Last July, Australia commissioned a review of Open Banking seeking recommendations as to how to best pursue this policy shift in Australia. Commissioned by Treasurer Scott Morrison, MP and chaired by Scott Farrell, the Australian government has now published a report that makes 50 recommendations.
Open Banking is a transformational shift in both control and access to financial services data. In the past, most financial firms took individuals information for granted. Open Banking seeks to give customers greater access to and control over their banking data and will transform the way in which customers use and benefit financial services.
The Aussie report addresses the regulatory framework, the type of banking data in scope, privacy and security safeguards for banking customers, the data transfer mechanism and implementation issues. The Australian government continues to seek additional comments before making final decisions on implementation until March 23, 2018.
Australia says Open Banking is the first implementation of the “Consumer Data Right” or CDR. Open Banking is the name for the CDR as it applies to the banking sector. The Australian Treasurer will be leading the development of the CDR. The CDR will give customers the right to access their data in a machine-readable form.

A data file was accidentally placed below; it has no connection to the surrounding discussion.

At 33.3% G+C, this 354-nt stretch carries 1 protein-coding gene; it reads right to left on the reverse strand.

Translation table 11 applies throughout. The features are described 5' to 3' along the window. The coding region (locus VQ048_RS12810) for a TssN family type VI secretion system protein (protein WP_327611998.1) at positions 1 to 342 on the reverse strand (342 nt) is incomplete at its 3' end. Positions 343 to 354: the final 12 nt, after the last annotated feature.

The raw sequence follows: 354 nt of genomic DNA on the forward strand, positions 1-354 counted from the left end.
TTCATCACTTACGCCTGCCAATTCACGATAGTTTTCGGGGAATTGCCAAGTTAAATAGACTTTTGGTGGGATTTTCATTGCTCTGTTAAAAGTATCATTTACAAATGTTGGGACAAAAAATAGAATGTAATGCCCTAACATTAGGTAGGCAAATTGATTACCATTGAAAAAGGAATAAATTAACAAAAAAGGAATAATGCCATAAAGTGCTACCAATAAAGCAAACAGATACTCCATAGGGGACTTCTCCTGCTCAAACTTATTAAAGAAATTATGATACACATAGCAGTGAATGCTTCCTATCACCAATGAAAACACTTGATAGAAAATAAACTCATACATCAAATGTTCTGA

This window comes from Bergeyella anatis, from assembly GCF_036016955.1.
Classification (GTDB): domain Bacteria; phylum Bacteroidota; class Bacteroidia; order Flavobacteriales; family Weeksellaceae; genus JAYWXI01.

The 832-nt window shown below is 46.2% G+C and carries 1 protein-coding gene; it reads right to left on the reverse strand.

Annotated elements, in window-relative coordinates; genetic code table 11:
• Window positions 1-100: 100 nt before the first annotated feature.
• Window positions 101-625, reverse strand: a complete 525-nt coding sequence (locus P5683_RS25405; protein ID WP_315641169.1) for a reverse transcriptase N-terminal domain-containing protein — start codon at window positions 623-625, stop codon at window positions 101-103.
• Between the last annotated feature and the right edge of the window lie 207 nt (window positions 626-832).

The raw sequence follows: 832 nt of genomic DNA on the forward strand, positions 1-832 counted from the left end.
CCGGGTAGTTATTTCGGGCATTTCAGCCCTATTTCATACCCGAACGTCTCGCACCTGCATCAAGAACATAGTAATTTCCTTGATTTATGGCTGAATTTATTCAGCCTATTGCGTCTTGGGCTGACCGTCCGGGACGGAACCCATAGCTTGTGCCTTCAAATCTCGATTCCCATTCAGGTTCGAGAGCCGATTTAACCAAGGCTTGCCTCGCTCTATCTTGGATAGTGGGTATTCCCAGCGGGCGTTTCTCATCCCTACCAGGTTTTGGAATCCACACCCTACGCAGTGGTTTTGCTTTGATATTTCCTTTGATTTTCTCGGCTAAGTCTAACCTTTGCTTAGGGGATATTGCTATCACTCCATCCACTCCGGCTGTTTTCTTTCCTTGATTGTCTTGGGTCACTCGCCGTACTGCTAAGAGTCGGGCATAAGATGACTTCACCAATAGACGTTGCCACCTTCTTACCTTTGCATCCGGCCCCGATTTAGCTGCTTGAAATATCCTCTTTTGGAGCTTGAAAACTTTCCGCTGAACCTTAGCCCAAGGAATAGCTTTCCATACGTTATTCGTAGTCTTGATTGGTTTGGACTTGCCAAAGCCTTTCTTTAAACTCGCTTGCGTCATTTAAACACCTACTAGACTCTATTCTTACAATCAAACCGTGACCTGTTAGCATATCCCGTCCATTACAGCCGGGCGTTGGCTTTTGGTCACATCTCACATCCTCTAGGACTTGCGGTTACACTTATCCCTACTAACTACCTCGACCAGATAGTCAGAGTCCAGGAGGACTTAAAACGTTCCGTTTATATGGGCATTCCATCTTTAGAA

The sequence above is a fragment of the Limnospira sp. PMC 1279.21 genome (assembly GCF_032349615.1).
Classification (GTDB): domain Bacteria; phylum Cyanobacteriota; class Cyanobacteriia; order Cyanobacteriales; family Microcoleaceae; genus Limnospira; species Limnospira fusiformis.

Australia has decided that the CDR will be “implemented economy-wide on a sector-by-sector basis, initially in the banking, energy, and telecommunications sectors,” with banking being the very first sector.
Australia is not the first country to pursue Open Banking. The UK initiated Open Banking in January 2018 becoming the first country to require financial services to adhere to a new set of rules that empower consumers to control their data. The European Union is also on a path to incorporate Open Banking rules.
If you are interested in responding to the report you may contact the Treasury using the information below:
Address written submissions to:
PARKES ACT 2600
The report is available here. The fact sheet, is embedded below.